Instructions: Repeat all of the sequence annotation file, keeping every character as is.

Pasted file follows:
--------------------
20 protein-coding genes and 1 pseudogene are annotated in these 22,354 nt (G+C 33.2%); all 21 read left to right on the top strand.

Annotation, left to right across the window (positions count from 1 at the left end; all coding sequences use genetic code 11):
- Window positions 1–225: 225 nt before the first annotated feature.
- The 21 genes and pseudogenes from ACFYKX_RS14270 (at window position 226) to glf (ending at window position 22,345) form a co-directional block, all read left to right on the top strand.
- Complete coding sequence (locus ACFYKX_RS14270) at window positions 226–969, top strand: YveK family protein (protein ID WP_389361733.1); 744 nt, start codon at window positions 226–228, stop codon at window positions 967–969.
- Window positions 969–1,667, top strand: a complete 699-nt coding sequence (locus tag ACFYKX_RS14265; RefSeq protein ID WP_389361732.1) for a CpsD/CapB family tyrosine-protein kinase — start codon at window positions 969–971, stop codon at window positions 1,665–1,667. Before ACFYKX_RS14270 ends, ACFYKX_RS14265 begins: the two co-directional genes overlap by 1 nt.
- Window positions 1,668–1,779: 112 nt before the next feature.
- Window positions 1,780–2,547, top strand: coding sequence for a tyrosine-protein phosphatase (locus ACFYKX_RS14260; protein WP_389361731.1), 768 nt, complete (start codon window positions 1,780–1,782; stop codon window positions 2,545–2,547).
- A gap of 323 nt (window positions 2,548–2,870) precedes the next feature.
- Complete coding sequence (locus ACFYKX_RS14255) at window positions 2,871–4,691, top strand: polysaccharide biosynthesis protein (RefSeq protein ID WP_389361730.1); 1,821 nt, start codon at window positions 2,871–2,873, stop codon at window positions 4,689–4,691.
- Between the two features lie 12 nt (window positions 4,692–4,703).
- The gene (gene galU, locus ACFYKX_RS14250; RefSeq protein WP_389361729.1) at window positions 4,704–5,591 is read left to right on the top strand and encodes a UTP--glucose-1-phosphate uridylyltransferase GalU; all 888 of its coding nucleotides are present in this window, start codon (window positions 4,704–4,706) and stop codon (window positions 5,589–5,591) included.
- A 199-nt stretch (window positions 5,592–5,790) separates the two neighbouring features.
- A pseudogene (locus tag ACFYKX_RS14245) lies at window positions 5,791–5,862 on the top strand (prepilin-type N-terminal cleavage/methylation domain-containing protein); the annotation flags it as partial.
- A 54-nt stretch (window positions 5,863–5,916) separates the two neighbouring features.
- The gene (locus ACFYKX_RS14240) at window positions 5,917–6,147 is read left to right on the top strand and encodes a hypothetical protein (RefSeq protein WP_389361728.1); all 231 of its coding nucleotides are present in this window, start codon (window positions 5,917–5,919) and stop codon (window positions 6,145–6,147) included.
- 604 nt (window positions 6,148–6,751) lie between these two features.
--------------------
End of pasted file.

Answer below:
20 protein-coding genes and 1 pseudogene are annotated in these 22,354 nt (G+C 33.2%); all 21 read left to right on the top strand.

Annotation, left to right across the window (positions count from 1 at the left end; all coding sequences use genetic code 11):
- Window positions 1–225: 225 nt before the first annotated feature.
- The 21 genes and pseudogenes from ACFYKX_RS14270 (at window position 226) to glf (ending at window position 22,345) form a co-directional block, all read left to right on the top strand.
- Complete coding sequence (locus ACFYKX_RS14270) at window positions 226–969, top strand: YveK family protein (protein ID WP_389361733.1); 744 nt, start codon at window positions 226–228, stop codon at window positions 967–969.
- Window positions 969–1,667, top strand: a complete 699-nt coding sequence (locus tag ACFYKX_RS14265; RefSeq protein ID WP_389361732.1) for a CpsD/CapB family tyrosine-protein kinase — start codon at window positions 969–971, stop codon at window positions 1,665–1,667. Before ACFYKX_RS14270 ends, ACFYKX_RS14265 begins: the two co-directional genes overlap by 1 nt.
- Window positions 1,668–1,779: 112 nt before the next feature.
- Window positions 1,780–2,547, top strand: coding sequence for a tyrosine-protein phosphatase (locus ACFYKX_RS14260; protein WP_389361731.1), 768 nt, complete (start codon window positions 1,780–1,782; stop codon window positions 2,545–2,547).
- A gap of 323 nt (window positions 2,548–2,870) precedes the next feature.
- Complete coding sequence (locus ACFYKX_RS14255) at window positions 2,871–4,691, top strand: polysaccharide biosynthesis protein (RefSeq protein ID WP_389361730.1); 1,821 nt, start codon at window positions 2,871–2,873, stop codon at window positions 4,689–4,691.
- Between the two features lie 12 nt (window positions 4,692–4,703).
- The gene (gene galU, locus ACFYKX_RS14250; RefSeq protein WP_389361729.1) at window positions 4,704–5,591 is read left to right on the top strand and encodes a UTP--glucose-1-phosphate uridylyltransferase GalU; all 888 of its coding nucleotides are present in this window, start codon (window positions 4,704–4,706) and stop codon (window positions 5,589–5,591) included.
- A 199-nt stretch (window positions 5,592–5,790) separates the two neighbouring features.
- A pseudogene (locus tag ACFYKX_RS14245) lies at window positions 5,791–5,862 on the top strand (prepilin-type N-terminal cleavage/methylation domain-containing protein); the annotation flags it as partial.
- A 54-nt stretch (window positions 5,863–5,916) separates the two neighbouring features.
- The gene (locus ACFYKX_RS14240) at window positions 5,917–6,147 is read left to right on the top strand and encodes a hypothetical protein (RefSeq protein WP_389361728.1); all 231 of its coding nucleotides are present in this window, start codon (window positions 5,917–5,919) and stop codon (window positions 6,145–6,147) included.
- 604 nt (window positions 6,148–6,751) lie between these two features.